TikTok is a vast social media platform where users are free to expose their opinions, including political beliefs and standpoints. Therefore, the company’s moral legitimacy is at stake when such an opportunity arises for extremist groups (Weimann and Masri, 2020). The US considers the company too vulnerable and unprotected from radical influence, undermining values and conditions existing in the country. Furthermore, various facets of life akin to “beauty, cooking, cinema, education” are impacted by the content created by TikTok users (Wang, Y., 2020, p. 2). The American government is disturbed by the extent of the sway the app has on the American people. Nonetheless, the publicity can argue and object to a claim since it is the government that violates fundamental constitutional rights. Americans exercise the First Amendment to protect their freedom of speech, increasing TikTok’s moral legitimacy. Young users, who over the past two years adopted the app as a way of self-expression, perceive the government’s intentions as oppressive and tyrannical. Thereupon, the vision and status of moral legitimacy depend on the side of the argument. It is reduced from the government’s point of view, whereas the general audience and app consumers identify it as healthy and ethical.
TikTok’s rapid growth and popularity in the US helped to gain a substantial market share among other social media platforms such as Facebook, Google, and Instagram. Amid the current health crisis, the number of users in the country escalated significantly (Kaye, Chen, and Zeng, 2020). The quick rise of TikTok indicates high cognitive legitimacy since the app has already been taken-for-granted as a short-video sharing platform. The content and conception of other giant competitors differ from TikTok’s. The app provides short videos, ten to sixty minutes in length, making it distinct from Instagram, which is a photo-sharing social network. However, the threat of banning it might have weakened the company’s position as consumers doubt its future availability. In fact, many of them try to find ways to trick the system, while others are planning to move to alternative platforms beforehand. Thereby, so far cognitive legitimacy is high, but the persistent trend may change in the opposite direction in the face of potential prohibition.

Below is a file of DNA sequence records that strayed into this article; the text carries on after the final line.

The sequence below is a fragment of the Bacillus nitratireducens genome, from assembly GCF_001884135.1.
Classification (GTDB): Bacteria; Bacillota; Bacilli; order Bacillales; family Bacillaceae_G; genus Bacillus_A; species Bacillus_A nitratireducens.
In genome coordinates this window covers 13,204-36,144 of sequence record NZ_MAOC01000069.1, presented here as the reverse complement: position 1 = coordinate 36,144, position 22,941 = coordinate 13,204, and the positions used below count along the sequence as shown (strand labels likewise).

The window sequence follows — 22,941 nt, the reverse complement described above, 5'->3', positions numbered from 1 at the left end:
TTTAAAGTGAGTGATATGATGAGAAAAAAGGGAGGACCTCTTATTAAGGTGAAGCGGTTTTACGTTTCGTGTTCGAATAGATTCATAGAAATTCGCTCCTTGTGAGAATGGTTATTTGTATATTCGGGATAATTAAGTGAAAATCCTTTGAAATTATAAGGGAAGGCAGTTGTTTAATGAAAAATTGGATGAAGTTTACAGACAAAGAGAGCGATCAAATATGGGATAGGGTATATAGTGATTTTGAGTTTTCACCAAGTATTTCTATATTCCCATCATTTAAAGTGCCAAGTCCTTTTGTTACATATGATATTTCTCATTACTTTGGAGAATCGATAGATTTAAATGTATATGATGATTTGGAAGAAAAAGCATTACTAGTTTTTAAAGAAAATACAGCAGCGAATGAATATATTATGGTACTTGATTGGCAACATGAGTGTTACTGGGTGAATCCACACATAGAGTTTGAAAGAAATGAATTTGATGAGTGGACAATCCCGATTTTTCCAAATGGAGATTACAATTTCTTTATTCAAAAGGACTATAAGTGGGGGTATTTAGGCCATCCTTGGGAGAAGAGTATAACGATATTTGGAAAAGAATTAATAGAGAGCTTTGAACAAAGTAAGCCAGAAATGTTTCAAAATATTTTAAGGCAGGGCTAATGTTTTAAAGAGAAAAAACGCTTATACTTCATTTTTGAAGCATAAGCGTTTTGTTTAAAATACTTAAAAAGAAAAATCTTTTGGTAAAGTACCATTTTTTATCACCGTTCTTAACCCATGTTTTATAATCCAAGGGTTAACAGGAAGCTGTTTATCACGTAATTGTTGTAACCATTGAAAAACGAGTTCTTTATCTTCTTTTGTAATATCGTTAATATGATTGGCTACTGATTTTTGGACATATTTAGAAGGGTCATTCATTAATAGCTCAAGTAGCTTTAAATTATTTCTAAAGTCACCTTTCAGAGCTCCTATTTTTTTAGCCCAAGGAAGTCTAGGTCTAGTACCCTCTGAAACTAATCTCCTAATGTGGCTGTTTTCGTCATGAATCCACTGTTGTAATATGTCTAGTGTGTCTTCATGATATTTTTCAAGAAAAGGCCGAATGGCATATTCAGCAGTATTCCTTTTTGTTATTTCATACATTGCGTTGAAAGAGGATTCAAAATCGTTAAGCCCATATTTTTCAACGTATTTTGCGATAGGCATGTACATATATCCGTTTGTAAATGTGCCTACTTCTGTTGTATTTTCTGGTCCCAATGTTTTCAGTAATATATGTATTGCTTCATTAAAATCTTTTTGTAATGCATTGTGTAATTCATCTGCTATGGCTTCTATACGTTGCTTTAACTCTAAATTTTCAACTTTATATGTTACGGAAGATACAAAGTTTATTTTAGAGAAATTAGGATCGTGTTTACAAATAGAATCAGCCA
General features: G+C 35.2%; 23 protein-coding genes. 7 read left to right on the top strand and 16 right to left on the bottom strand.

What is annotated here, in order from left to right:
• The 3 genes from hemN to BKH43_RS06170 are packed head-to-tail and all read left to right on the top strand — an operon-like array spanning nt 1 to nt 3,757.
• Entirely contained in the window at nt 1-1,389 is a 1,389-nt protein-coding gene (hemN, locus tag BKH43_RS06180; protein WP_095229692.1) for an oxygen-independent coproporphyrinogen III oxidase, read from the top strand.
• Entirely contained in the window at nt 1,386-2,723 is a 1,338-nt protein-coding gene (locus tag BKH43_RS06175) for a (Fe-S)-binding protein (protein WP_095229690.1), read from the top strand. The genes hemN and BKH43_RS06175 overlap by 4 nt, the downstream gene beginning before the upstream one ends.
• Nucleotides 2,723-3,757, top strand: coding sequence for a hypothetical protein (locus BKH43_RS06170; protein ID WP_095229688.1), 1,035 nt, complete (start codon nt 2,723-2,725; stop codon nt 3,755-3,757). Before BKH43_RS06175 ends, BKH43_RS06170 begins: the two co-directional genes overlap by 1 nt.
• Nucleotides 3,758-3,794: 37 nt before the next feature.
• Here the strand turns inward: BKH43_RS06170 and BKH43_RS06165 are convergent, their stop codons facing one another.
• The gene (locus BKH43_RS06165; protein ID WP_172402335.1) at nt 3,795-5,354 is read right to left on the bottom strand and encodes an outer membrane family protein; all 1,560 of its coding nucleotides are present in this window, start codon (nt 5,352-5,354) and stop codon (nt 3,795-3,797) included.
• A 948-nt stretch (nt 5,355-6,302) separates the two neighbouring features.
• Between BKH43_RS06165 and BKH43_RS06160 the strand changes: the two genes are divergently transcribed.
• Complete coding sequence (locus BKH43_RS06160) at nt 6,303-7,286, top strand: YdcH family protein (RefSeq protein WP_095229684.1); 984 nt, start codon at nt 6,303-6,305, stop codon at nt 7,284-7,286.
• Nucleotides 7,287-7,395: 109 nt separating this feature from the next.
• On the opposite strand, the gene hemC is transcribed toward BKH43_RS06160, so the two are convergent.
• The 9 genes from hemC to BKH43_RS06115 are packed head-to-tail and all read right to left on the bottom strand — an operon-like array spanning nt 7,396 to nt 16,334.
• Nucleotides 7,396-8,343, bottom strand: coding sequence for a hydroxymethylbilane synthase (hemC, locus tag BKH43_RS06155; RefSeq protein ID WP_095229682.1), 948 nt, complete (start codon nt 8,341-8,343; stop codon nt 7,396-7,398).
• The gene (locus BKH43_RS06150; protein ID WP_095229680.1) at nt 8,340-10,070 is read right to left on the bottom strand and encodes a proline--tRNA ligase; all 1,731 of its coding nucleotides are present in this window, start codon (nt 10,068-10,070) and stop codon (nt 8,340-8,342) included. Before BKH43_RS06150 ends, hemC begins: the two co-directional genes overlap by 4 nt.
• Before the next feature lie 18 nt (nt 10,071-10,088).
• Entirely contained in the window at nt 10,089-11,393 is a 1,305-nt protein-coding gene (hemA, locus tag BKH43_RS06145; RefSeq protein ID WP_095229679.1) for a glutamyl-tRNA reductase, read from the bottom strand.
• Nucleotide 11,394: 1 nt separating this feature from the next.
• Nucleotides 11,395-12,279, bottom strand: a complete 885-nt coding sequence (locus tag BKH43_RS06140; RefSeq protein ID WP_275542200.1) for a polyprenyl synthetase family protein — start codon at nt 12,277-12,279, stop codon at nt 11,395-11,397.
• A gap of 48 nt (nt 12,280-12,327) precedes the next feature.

In a nutshell, Trump’s accusation of domestic safety peril with respect to the China-owned company TikTok damages its legitimacy status. LBV aids in the analysis of the political risk involved in the app’s operations in the US. Its pragmatic legitimacy has been diminished by the government due to censorship policies, albeit the public thinks otherwise. The moral element also divides them into two contrary sides with American citizens concerned with the abuse of their constitutional rights. Lastly, cognitive legitimacy remains to be the steadiest component with reference to TikTok’s recognition in the market.
Anderson, K. E. (2020) ‘Getting acquainted with social networks and apps: it is time to talk about TikTok’, Library Hi Tech News, 37(4), pp. 7-12.
Charpin, R., Powell, E. E., and Roth, A. V. (2020) ‘The influence of perceived host country political risk on foreign subunits’ supplier development strategies’, Journal of Operations Management, pp. 1-31.
Kaye, D., Chen, X., and Zeng, J. (2020) ‘The co-evolution of two Chinese mobile short video apps: parallel platformization of Douyin and TikTok’, Mobile Media & Communication, pp. 1-25.
Koleson, J. (2020) ‘TikTok is on the clock, will democracy stop?’, SLU Law Journal, pp. 1-7.
Wang, J. (2020) ‘From banning to regulating TikTok: addressing concerns of national security, privacy, and online harms’, Platforms, Governance, and Global Society (PGG).
Wang, Y. (2020) ‘Humor and camera view on mobile short-form video apps inﬂuence user experience and technology-adoption intent, an example of TikTok (DouYin)’, Computers in Human Behavior, pp. 1-9.
Weimann, G. and Masri, N. (2020) ‘Research Note: spreading Hate on TikTok’, Studies in Conflict & Terrorism, pp. 1-14.
Stevens, C. E. and Newenham-Kahindi, A. (2016) ‘Legitimacy spillovers and political risk: the case of FDI in the east African community’, Global Strategy Journal, 7(1), pp. 10-35.